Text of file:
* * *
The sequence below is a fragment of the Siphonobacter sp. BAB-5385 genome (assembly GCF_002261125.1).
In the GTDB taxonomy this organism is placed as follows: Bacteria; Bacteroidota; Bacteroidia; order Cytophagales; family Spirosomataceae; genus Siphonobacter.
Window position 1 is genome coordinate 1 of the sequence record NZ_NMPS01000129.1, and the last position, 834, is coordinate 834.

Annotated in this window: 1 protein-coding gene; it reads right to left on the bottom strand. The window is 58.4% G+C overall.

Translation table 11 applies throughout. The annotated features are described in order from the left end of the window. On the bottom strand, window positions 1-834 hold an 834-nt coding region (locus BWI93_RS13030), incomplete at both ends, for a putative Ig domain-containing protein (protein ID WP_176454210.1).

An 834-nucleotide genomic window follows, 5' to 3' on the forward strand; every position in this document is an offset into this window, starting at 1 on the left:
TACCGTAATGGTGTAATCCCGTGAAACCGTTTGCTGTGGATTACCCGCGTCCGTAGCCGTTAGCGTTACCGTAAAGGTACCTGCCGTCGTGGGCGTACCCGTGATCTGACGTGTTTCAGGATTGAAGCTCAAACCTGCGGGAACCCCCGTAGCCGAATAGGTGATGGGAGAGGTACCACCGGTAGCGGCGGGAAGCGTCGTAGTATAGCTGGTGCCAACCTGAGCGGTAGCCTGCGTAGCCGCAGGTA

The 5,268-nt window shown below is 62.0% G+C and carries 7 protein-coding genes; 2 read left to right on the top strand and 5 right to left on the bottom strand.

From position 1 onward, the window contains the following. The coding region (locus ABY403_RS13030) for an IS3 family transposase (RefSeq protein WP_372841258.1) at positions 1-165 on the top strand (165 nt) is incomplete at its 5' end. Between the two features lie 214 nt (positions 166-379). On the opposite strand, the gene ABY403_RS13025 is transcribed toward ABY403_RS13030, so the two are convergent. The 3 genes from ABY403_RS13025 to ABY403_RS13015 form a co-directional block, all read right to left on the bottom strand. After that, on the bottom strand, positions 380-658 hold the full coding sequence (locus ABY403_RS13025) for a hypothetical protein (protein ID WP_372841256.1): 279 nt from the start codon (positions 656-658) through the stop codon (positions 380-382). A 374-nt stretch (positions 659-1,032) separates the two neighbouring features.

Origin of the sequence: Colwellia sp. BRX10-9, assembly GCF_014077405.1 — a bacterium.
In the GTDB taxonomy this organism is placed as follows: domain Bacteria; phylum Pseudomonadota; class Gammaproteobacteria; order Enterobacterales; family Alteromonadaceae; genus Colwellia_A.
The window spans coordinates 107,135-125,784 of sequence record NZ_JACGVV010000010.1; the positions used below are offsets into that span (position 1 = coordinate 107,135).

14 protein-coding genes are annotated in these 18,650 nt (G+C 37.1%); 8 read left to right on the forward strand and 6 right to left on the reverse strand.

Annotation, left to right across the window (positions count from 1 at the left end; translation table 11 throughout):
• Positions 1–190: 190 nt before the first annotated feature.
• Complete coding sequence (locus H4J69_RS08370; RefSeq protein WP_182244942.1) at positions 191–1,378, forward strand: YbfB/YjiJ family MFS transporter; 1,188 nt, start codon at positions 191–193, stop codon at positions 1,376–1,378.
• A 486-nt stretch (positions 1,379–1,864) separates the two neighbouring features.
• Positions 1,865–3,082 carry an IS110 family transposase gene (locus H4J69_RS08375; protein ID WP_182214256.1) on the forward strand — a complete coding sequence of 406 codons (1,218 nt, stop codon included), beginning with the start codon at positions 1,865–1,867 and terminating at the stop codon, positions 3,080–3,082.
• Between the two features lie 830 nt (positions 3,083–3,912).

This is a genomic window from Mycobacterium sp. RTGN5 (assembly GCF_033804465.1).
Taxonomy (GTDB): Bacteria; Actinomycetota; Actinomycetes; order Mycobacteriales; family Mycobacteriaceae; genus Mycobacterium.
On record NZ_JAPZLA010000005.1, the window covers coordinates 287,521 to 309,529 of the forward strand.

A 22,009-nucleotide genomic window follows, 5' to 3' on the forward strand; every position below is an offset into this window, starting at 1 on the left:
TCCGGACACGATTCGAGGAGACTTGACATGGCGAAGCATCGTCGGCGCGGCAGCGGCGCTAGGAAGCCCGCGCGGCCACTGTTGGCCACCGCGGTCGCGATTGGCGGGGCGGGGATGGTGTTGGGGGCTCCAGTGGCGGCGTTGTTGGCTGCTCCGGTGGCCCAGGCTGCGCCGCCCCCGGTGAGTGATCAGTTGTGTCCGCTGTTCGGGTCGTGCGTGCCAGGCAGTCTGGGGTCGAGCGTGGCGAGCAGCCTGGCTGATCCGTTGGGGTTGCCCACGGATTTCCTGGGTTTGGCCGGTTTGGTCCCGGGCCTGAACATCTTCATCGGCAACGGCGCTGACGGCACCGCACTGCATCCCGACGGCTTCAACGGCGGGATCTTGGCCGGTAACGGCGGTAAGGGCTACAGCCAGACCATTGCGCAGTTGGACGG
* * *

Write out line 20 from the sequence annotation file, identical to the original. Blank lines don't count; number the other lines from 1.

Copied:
This is a genomic window from Mycobacterium sp. RTGN5 (assembly GCF_033804465.1).